A strict parallel organ was not presented as conclusive in these early writings. The treatises proceed on the basis of parallelism and then suggest "better" types of organum: with the inclusion of intermediate tones. Thus, not only fourths are used in the quart organum , but also smaller intervals in order to avoid the tritone, which sometimes inevitably occurs with rigid parallel movement . The vast majority of the music examples in these treatises use seconds, thirds, fourths, fifths, and sixths as the intervals in order to achieve an artistic result. The aesthetics to underpin these other intervals was intensively investigated by Guido von Arezzo in his Micrologus (from around 1020 ). These more varied forms of the organum are called free or roving organum .

The roving organum uses parallel and sideways movement (one of the two voices remains unmoved), but also straight movement (both voices in the same direction but around a different interval) and countermovement gain in importance. The Winchester Tropar (around 1050 ), works by Johannes Cotto and the so-called Chartres fragments document a continuously freer treatment of the voice leading .

In the late 11th century there are examples in which several notes of the organal part are set in succession against a single note of the cantus firmus .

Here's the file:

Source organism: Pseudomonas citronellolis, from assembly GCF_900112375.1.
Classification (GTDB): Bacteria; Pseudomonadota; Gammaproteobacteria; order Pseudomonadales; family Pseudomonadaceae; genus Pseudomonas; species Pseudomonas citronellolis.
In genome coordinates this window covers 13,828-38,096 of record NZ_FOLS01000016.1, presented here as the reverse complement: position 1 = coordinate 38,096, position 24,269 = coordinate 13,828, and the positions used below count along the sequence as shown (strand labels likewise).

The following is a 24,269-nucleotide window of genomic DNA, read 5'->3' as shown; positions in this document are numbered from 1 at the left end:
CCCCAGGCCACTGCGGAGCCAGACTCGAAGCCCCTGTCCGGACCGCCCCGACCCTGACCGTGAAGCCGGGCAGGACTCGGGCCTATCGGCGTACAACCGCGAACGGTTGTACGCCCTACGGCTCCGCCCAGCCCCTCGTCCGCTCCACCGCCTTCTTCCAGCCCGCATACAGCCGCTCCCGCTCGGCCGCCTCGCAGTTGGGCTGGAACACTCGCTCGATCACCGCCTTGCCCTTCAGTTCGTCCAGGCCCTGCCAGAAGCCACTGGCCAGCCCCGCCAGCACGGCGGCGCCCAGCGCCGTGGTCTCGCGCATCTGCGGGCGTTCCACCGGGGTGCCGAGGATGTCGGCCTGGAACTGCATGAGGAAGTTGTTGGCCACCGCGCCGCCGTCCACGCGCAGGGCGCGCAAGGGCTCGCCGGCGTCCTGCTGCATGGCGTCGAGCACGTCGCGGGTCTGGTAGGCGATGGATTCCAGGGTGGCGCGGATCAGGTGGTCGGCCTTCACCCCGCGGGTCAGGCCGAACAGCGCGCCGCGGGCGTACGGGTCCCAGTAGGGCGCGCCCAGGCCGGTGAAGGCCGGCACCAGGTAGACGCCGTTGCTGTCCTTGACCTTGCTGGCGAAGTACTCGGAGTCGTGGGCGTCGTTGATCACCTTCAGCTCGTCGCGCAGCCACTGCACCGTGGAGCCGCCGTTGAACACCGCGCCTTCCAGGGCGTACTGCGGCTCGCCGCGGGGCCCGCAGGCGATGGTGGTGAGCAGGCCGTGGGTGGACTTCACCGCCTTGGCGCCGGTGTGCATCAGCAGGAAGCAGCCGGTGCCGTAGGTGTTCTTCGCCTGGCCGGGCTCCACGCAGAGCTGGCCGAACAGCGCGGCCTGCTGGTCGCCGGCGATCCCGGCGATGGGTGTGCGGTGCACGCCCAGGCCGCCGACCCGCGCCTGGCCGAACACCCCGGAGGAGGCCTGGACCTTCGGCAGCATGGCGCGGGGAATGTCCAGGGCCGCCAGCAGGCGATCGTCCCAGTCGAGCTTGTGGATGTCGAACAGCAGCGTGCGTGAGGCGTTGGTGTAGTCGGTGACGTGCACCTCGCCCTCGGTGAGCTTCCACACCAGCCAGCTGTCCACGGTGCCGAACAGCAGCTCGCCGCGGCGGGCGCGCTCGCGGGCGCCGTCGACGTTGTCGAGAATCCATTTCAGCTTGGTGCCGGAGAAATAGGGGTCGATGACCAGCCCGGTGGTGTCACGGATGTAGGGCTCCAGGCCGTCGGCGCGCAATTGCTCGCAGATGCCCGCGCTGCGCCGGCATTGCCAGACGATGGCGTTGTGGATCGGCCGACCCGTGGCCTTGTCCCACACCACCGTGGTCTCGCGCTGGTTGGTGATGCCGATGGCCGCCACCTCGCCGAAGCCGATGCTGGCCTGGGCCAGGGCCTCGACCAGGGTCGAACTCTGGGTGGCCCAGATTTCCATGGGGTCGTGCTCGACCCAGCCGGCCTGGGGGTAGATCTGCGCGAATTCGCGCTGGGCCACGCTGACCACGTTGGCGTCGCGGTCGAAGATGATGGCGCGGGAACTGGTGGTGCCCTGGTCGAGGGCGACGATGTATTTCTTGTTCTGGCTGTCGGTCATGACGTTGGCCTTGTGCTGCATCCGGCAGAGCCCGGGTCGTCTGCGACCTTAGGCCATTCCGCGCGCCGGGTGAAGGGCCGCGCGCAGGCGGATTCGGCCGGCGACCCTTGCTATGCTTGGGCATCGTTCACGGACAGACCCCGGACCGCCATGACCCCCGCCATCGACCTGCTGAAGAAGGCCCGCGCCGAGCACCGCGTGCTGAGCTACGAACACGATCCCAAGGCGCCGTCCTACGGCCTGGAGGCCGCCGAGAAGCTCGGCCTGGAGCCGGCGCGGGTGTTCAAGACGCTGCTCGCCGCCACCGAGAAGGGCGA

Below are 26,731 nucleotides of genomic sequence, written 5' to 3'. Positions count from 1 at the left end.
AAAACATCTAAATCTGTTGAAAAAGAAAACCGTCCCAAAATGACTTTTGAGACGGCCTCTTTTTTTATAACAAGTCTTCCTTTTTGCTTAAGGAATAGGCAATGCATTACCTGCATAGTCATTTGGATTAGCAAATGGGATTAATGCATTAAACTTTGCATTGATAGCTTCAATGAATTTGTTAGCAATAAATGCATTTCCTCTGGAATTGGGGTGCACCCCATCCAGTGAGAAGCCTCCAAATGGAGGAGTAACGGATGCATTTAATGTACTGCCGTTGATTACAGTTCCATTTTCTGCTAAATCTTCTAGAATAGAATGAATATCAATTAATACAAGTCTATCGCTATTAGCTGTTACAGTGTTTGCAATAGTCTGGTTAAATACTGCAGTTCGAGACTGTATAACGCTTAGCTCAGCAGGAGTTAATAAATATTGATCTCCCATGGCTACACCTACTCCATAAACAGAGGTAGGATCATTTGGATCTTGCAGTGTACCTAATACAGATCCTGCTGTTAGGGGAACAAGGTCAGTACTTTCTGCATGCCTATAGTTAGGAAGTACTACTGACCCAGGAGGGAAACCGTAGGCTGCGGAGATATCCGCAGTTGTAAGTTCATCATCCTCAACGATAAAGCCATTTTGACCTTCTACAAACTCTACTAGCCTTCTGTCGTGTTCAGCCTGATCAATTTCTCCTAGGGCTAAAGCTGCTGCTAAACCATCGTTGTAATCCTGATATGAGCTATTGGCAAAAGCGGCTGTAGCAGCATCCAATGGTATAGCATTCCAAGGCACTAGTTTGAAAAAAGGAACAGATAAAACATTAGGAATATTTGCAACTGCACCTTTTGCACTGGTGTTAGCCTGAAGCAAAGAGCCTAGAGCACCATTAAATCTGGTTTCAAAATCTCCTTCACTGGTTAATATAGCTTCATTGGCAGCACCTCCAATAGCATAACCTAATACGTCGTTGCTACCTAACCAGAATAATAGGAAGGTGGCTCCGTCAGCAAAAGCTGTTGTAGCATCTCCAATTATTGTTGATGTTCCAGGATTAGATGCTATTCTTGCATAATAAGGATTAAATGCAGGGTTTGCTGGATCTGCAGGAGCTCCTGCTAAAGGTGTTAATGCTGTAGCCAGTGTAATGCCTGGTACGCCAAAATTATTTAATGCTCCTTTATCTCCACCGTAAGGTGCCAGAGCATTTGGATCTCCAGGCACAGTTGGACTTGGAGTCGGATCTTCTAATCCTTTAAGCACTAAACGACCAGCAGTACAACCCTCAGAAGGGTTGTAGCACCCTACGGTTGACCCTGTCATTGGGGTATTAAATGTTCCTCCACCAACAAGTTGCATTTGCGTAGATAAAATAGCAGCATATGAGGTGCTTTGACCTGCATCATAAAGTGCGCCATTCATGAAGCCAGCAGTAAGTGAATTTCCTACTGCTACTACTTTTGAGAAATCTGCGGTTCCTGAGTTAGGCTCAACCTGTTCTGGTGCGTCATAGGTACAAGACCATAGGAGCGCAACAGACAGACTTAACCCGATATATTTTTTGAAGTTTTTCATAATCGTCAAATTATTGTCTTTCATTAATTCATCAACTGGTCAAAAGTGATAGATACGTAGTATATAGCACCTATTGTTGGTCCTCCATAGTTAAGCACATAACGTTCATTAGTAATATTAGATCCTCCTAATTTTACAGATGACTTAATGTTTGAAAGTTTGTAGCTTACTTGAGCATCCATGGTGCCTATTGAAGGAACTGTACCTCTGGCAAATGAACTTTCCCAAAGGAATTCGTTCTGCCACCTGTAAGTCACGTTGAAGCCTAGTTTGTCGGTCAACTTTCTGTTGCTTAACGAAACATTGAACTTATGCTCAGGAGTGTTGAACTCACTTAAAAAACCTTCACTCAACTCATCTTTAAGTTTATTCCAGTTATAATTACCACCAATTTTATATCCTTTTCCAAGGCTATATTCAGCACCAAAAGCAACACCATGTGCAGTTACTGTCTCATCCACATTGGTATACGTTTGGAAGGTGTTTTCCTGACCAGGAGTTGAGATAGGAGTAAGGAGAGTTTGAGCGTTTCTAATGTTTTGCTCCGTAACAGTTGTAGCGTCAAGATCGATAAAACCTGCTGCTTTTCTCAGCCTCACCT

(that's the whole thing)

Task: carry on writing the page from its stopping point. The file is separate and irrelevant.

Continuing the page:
The Trouvères in the 11th and 12th centuries

The troubadours , starting in the 11th century from southern France ( Occitania ), and the trouvères of the 12th century in northern France as well as the minstrels in German-speaking countries used in part the same melodies for their sacred and secular poetry , until finally the first written records of the Organa as Scores in neumen notation can be found in a monastery in the pilgrimage site of St. Jacob in Santiago de Compostela in northern Spain and in St. Martial in Limoges.

Saint Martial School and Notre Dame in the 12th to 13th centuries

The Organum reached its peak in the 12th century . Compared to the organum's improvisation , its composition comes to the fore. The cantus firmus is no longer in the upper part, but in the lowest voice as the basis of the musical movement. Depending on their position, the organic (upper) voices gain musical importance. Two different schools are leaders in the organum composition: the St. Martial School and the Notre-Dame school after the second half of the 12th and the first half of the, 13th century as Notre Dame epoch is called .

The St. Martial School was a school for composers around the St. Martial Abbey in Limoges . In addition to rich organa (unanimous) tropes and sequences come from this environment.

In the Notre-Dame epoch, Léonin (Leoninus magnus) and Pérotin (Perotinus magnus) created large-scale three- and four-part organas, which were recorded in writing using the newly developed modal notation . The organization of the voices was only possible through the use of an ordering rhythm based on the six modes of the modal rhythm .

From the Art of the Notre Dame school later forms arose as the motet of the ars antiqua .